In 2008 I left the comforts of home to go to Weber State University. How did I make the choice to go there? I liked the campus and the the distance running program, and there weren’t really any other Utah schools that were showing a lot of interest in me as far as running goes. Although I was an accomplished runner in Wyoming, I did not really stand out very much compared to athletes in other states. I went to Weber without a scholarship.
It was a big change: moving from a quiet country town to a faster-paced college town. Suddenly I had to worry about traffic lights and multiple-lane highways when driving! People always seemed to be on the go and had something to do. On the plus side, food and entertainment were all now within a short drive. Also, there were running trails right off of campus that went up into the mountains. Bonus!
I was introduced to a new event in college that would greatly affect my collegiate running career: The steeplechase. 7 laps around the track jumping over barriers and jumping into a water pit. It hardly sounds like a race for human beings, more for a horse, but that is where I found the most success.
I got a lot faster my Freshman year. My biggest accomplishments were that I made the traveling team; which included the top seven runners on the team, I was All-Conference in the DMR in Indoor track, I qualified for the First Round of Nationals in the steeplechase, and I went to Junior Nationals in the steeplechase. I made enough of an impact so that the coaches offered me a scholarship for the next season.
But I would have to postpone my sophomore year of college. Later that year I left for Peru to serve a 2 year mission for my church; the LDS church. I could write pages and pages about my experience in Peru, but I’ll just sum it up that it was challenging, rewarding, and a big period of growth. I got to meet amazing people, see some of the most spectacular places, have crazy experiences and learn some hard life lessons. I am very thankful for my opportunity to serve during those 2 years, and owe a lot of who I am today to my time in Peru.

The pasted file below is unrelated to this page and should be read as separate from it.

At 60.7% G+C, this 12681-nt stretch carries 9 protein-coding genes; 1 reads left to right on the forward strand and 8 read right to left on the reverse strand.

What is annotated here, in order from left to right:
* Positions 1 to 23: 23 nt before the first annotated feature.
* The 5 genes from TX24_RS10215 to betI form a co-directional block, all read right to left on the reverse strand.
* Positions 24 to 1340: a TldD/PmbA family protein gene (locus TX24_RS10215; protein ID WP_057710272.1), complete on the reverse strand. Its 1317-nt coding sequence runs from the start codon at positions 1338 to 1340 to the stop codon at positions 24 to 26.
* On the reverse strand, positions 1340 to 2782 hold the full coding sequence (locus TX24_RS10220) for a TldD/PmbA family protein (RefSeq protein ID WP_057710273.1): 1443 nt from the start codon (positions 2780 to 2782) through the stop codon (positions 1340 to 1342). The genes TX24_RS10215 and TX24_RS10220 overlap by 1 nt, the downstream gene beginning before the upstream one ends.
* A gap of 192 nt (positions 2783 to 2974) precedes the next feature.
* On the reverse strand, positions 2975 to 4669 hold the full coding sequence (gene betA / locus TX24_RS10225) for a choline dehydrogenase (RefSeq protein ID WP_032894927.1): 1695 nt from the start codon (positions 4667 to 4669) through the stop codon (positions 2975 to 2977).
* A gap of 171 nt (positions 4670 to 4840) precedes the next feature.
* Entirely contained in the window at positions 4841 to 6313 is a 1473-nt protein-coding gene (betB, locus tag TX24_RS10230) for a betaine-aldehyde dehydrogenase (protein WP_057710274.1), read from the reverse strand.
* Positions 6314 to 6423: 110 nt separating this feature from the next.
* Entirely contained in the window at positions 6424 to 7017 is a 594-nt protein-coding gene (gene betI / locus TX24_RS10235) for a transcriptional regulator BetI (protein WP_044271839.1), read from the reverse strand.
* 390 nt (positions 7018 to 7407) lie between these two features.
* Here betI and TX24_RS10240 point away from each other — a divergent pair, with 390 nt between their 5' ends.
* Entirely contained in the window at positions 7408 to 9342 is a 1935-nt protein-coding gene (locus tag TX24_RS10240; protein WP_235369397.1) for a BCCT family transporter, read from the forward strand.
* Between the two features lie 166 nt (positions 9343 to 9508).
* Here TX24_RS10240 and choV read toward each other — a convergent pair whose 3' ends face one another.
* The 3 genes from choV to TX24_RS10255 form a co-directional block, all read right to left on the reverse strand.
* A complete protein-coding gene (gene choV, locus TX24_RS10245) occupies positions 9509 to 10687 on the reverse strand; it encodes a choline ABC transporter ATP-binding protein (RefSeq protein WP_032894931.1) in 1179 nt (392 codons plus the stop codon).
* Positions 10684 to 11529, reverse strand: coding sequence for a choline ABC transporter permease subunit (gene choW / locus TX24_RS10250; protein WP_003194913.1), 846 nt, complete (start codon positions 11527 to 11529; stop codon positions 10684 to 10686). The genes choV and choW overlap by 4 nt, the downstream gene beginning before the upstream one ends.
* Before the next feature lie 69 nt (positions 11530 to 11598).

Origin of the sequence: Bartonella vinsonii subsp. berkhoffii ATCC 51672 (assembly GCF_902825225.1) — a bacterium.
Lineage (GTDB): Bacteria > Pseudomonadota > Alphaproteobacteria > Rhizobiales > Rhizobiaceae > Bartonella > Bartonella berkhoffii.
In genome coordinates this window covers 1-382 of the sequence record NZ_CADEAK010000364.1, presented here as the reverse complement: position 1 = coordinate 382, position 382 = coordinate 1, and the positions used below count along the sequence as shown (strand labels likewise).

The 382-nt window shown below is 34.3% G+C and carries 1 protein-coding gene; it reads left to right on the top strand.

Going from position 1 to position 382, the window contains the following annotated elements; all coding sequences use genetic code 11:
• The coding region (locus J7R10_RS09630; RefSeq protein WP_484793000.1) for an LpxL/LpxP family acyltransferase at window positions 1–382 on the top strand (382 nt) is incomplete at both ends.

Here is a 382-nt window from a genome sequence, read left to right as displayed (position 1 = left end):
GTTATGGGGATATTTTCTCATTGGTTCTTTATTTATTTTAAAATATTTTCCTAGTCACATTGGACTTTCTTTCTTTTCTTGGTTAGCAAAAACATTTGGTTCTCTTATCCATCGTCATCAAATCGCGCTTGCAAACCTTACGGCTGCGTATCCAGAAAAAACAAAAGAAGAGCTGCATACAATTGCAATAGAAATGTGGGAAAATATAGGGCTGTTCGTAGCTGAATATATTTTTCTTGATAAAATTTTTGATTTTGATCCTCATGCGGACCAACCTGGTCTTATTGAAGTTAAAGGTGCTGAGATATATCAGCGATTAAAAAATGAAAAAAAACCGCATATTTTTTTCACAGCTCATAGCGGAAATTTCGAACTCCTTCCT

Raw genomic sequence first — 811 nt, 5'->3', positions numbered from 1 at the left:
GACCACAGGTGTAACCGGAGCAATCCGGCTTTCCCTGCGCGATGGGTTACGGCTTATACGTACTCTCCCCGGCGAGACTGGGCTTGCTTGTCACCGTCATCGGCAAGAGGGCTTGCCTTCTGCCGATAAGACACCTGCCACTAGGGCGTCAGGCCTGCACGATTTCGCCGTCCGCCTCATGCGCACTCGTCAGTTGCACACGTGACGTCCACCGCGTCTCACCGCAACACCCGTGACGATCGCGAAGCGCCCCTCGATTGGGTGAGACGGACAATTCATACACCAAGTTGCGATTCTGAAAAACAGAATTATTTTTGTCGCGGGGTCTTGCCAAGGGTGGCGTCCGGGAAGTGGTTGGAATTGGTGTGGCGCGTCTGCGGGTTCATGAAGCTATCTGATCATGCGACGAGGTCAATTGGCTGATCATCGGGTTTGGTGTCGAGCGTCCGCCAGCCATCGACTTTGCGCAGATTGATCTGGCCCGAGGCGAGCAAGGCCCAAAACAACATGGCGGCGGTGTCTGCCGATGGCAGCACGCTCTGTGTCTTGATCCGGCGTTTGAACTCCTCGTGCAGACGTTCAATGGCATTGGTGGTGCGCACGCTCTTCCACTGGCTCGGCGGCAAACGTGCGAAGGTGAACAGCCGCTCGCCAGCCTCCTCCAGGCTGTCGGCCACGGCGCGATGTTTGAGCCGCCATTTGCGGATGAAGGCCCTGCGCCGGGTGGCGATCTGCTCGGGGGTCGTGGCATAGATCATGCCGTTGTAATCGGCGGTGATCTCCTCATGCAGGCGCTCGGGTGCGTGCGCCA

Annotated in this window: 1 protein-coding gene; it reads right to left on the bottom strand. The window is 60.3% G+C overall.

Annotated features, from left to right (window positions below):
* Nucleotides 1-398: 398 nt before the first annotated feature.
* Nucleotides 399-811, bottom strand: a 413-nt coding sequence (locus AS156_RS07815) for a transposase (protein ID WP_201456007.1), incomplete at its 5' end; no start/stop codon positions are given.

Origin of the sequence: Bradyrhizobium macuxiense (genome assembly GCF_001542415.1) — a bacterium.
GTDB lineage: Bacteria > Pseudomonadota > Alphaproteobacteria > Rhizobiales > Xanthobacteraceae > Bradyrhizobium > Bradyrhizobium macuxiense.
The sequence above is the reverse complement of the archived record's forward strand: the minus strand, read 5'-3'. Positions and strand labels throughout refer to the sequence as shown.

I got back in late 2011 and jumped on the train back at Weber State. Time to see what I could do on the track! The team had changed a lot and suddenly I was a veteran. Luckily I hadn’t lost my edge for running while I was on the other side of the equator and it came back pretty quick. I was second place in the steeple at the Big Sky Conference Championships; the champion was fellow team mate Mike Hardy, who had come on the team with me as Freshmen, and who had also served a church mission.
From there, I kept on having success on the track. Training was going well, and it was a lot of fun being on the team. I owe most of my social life in college to my team. We did a lot together and had fun times. I also roomed with other runners, which made it a lot more fun because I could relate to them and get involved a lot easier.
My college coach was Paul Pilkington, who had built up quite a name for himself in running. He was an extraordinary runner with a 2:11 PR in the marathon and many other accomplishments. As a coach he was disciplined and had a set method of working out for his runners. His coaching style matched up with me very well and I got significantly faster while in college.
My next year of college was probably my most successful. I was Conference Champion in the steeplechase and went into NCAA first round nationals ranked as the 10th fastest runner in the nation. It was about that time that I was realizing I was becoming a runner on the larger scale. That same year I was MVP for Weber State in cross country, and then MVP for indoor track. That year was where most of my lifetime personal records come from.
I finished up my senior year well. There was a strong pack of senior runners on the team and we wanted to end on a high note. It was a fun season and we continued to have success. My final track season didn’t go as I wanted; I couldn’t quite reach the level that I wanted in the steeplechase. It seemed as if my body was burnt out and had had enough; it happens.
College came to an end, and looking back, I am very thankful for my time at Weber State. I wouldn’t trade the memories for anything else, and being part of the team was so rewarding and gave me such a feeling of accomplishment. I went through a lot of hard workouts, and good and bad races with the guys on the team, and you can’t help but build a sort of a comradery.